Iran is heading toward a showdown between reformists and conservatives that potentially could transform of the country's political system. Reformist leaders say that an ongoing political dispute surrounding upcoming parliamentary elections could give rise to "despotism."
On February 4, Iranian Supreme Leader Ali Ayatollah Khamenei sought to defuse the dispute, which centers on the decision of the conservative-dominated Guardian Council an unelected institution charged with ensuring that political developments conform to Islamic guidelines to disqualify roughly 2,400 candidates, most of them reformists, from the February 20 parliamentary election. [For additional information see the Eurasia Insight archive]. Khamenei, who has the final word in all religious and political issues in Iran, asked the Guardian Council to review its disqualification decisions.
At the same time, Khamenei insisted that the parliamentary vote would proceed as scheduled, overriding reformist calls for the election to be put off. Khamenei effectively dismissed the reformists' contention that conservatives were rigging the parliamentary vote. The disqualifications, as they currently stand, would prevent reformists from mounting electoral challenges for more than half of the parliamentary seats up for grabs. "There is no knot that cannot be untied, and every conflict has a solution," the IRNA news agency quoted Khamenei as saying.
Citing the recent mass resignation of reform-minded MPs, the supreme leader cautioned reformists against provocative political action, hinting that anyone who disrupted the electoral process would face criminal prosecution. "One is not authorized to shun his duty because of his objection to a method or an event," Khamenei said. "Refraining from fulfilling a task in the form of resignation is haram (forbidden on religious grounds."
On February 5, the guardian council announced the results of its review, reinstating only 55 of the banned candidates. That prompted reformists to reiterate a vow, first made February 2, to effectively boycott the election. Under the reformist plan, reformist politicians would not participate in the election, while reform-minded voters would be asked to go to the polls and submit blank ballots.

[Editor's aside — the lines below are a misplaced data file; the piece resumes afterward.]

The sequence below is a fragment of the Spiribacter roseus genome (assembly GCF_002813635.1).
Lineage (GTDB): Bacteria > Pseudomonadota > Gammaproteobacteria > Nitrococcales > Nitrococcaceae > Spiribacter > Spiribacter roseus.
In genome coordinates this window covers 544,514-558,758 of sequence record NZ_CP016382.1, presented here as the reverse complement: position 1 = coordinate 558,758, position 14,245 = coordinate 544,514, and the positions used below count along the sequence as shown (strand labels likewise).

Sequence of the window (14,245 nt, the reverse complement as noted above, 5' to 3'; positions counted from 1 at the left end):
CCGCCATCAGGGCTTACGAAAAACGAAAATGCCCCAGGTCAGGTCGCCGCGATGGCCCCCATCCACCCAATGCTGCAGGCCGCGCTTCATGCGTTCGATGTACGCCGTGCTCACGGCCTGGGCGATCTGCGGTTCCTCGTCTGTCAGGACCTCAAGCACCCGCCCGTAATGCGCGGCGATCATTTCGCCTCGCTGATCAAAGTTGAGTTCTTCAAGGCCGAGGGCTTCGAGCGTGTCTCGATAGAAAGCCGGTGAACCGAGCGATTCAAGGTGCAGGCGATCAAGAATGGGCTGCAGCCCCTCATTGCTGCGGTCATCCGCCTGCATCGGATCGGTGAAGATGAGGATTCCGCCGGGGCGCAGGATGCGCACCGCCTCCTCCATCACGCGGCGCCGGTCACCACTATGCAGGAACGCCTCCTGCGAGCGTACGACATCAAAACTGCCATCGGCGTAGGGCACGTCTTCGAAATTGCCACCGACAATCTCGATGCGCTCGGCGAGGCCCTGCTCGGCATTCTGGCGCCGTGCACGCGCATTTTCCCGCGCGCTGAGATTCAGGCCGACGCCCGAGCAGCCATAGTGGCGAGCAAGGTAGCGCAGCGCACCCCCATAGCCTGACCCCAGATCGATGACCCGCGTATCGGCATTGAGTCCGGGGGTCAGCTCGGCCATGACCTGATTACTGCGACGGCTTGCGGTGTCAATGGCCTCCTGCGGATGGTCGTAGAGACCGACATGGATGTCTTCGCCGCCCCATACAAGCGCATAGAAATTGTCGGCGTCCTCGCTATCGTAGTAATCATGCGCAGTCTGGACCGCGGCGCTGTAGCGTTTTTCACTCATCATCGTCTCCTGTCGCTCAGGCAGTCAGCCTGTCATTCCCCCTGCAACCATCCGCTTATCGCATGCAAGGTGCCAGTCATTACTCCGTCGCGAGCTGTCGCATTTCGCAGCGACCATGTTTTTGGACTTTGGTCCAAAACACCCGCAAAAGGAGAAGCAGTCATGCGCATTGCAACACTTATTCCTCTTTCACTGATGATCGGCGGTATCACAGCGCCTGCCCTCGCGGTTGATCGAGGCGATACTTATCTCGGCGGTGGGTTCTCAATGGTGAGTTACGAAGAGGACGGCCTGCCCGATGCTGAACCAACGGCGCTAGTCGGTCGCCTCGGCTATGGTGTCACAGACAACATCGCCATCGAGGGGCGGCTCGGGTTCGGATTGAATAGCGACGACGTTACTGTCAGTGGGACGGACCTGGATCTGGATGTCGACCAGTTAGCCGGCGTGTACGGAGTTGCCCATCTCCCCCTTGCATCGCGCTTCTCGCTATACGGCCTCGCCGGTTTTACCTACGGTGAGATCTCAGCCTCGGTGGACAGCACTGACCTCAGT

The election also faces another threat from provincial governor-generals, who are appointed by reform-minded President Mohammad Khatami. The regional representatives issued a letter on February 4 urging the postponement of the elections. The letter expressed "serious concerns" about whether the vote, if held on schedule, would be "free, fair and competitive," according to IRNA.
Reformists have been critical of Khatami's behavior during the crisis. Though nominally an ideological ally, Khatami has been ineffectual in pressing for a reversal of the Guardian Council disqualifications, reformists say.
The disqualification crisis is triggering an all-out struggle for control over control of Iran's political destiny, some political observers contend. A confrontational mood between reformist and conservatives forces has marked Iranian politics since the 1979 foundation of the Islamic republic. Until recently, the full extent of the tension was kept from public view, as the two camps relied on closed-door negotiations to mediate their often bitter differences concerning the nature and shape of Iran's political structure, which seeks to blend Islam with republican principles.
The current row has forced the reformist-conservative confrontation into the open. Analysts believe conservatives now see an opportunity, amid widespread popular apathy regarding politics, to crush the reformists and impose their political agenda, in which the republican aspects of the Islamic republic would be considerably diminished, if not eliminated.
Just four years ago, in the aftermath of their 2000 electoral landslide, reformists appeared poised to achieve a decisive political victory. Their inability to implement reforms, however, bred popular frustration and alienated a large segment of society from the political process. Conservatives took advantage of the popular alienation to counterattack, steadily eroding the reformists' ability to govern. Conservatives command the support of only about 15 percent of the electorate, political experts estimate. Yet, given the extent of electoral apathy in Iran, their numbers are believed sufficient to sway the parliamentary election, as well as the upcoming presidential vote.
Though now clearly on the defensive, reformists appear to be stiffening for what could prove a last stand. Speaking at a February 4 rally, reformist MP Ali Akbar Mousavi Khoeni said any conservative effort to overhaul the Islamic republic would ultimately fail. "If some people have decided to restore despotism in Iran, they should know that it will be for a very brief period," IRNA quoted him as saying.
Camelia Entekhabi-Fard is a specialist on Iranian and Afghan affairs and is a frequent contributor to EurasiaNet.